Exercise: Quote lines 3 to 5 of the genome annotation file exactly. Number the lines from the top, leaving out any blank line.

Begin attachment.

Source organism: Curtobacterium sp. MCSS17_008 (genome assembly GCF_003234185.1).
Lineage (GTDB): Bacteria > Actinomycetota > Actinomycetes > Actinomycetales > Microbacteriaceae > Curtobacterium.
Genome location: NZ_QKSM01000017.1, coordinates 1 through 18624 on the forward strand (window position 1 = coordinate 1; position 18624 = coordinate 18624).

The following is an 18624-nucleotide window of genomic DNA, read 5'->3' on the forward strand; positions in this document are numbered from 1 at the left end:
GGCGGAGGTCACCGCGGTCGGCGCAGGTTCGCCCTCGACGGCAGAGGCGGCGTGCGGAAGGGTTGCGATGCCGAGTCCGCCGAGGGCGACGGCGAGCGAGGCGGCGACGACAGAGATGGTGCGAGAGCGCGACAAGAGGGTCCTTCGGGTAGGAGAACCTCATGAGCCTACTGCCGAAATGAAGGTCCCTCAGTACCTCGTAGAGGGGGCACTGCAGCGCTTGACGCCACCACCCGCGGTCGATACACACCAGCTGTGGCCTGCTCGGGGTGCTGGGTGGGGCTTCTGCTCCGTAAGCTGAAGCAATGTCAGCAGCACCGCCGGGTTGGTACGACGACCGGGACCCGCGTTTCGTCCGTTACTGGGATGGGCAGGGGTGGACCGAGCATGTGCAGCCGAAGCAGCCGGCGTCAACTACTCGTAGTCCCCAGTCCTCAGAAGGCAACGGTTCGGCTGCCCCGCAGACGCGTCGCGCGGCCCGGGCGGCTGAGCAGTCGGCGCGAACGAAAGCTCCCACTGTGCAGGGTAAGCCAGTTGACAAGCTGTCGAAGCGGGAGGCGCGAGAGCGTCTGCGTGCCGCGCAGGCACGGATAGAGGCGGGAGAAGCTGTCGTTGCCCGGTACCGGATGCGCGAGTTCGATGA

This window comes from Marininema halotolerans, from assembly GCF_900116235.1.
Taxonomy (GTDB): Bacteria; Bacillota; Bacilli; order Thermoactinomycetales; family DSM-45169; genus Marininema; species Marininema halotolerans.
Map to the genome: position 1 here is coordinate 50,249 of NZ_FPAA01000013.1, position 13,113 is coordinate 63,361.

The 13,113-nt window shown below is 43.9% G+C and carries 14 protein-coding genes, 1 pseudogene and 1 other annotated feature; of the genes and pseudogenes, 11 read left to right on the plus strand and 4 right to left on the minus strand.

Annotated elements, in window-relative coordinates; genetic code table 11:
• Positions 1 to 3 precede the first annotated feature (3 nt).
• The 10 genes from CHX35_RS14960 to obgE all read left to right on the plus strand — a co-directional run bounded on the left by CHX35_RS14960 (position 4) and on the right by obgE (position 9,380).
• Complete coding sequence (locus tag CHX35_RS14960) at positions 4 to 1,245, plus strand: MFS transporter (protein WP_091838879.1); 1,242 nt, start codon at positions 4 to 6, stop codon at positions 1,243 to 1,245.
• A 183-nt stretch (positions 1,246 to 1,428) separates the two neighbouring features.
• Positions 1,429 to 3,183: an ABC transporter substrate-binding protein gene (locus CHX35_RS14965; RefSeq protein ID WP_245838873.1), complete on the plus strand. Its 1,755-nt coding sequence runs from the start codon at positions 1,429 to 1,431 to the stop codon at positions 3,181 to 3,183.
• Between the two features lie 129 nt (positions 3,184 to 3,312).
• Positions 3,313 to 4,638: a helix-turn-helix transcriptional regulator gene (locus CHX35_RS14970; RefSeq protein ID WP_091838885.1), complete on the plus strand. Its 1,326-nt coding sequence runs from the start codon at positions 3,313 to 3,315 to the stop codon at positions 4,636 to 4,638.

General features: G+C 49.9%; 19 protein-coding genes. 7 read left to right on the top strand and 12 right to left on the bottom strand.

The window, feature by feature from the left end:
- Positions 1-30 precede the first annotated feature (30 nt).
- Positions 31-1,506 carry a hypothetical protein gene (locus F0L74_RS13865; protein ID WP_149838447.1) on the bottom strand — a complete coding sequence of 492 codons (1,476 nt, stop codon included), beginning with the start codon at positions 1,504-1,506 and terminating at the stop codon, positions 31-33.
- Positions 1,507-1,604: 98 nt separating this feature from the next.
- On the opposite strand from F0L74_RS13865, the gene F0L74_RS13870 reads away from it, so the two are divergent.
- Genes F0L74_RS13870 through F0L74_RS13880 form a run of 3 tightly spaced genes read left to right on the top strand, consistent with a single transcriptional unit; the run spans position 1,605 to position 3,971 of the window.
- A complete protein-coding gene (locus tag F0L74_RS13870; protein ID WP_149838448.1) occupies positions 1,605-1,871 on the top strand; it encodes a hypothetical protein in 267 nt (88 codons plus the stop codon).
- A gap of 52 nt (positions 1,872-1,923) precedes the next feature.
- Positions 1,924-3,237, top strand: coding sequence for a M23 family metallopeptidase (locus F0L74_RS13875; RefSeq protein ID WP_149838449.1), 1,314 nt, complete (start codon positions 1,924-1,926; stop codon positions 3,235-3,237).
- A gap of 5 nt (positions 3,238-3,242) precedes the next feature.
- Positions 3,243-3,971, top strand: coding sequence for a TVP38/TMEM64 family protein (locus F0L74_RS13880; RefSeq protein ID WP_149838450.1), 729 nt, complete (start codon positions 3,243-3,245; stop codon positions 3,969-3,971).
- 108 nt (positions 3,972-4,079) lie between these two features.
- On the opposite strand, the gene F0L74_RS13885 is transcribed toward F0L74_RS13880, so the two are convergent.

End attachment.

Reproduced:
Genome location: NZ_QKSM01000017.1, coordinates 1 through 18624 on the forward strand (window position 1 = coordinate 1; position 18624 = coordinate 18624).

The following is an 18624-nucleotide window of genomic DNA, read 5'->3' on the forward strand; positions in this document are numbered from 1 at the left end:
GGCGGAGGTCACCGCGGTCGGCGCAGGTTCGCCCTCGACGGCAGAGGCGGCGTGCGGAAGGGTTGCGATGCCGAGTCCGCCGAGGGCGACGGCGAGCGAGGCGGCGACGACAGAGATGGTGCGAGAGCGCGACAAGAGGGTCCTTCGGGTAGGAGAACCTCATGAGCCTACTGCCGAAATGAAGGTCCCTCAGTACCTCGTAGAGGGGGCACTGCAGCGCTTGACGCCACCACCCGCGGTCGATACACACCAGCTGTGGCCTGCTCGGGGTGCTGGGTGGGGCTTCTGCTCCGTAAGCTGAAGCAATGTCAGCAGCACCGCCGGGTTGGTACGACGACCGGGACCCGCGTTTCGTCCGTTACTGGGATGGGCAGGGGTGGACCGAGCATGTGCAGCCGAAGCAGCCGGCGTCAACTACTCGTAGTCCCCAGTCCTCAGAAGGCAACGGTTCGGCTGCCCCGCAGACGCGTCGCGCGGCCCGGGCGGCTGAGCAGTCGGCGCGAACGAAAGCTCCCACTGTGCAGGGTAAGCCAGTTGACAAGCTGTCGAAGCGGGAGGCGCGAGAGCGTCTGCGTGCCGCGCAGGCACGGATAGAGGCGGGAGAAGCTGTCGTTGCCCGGTACCGGATGCGCGAGTTCGATGA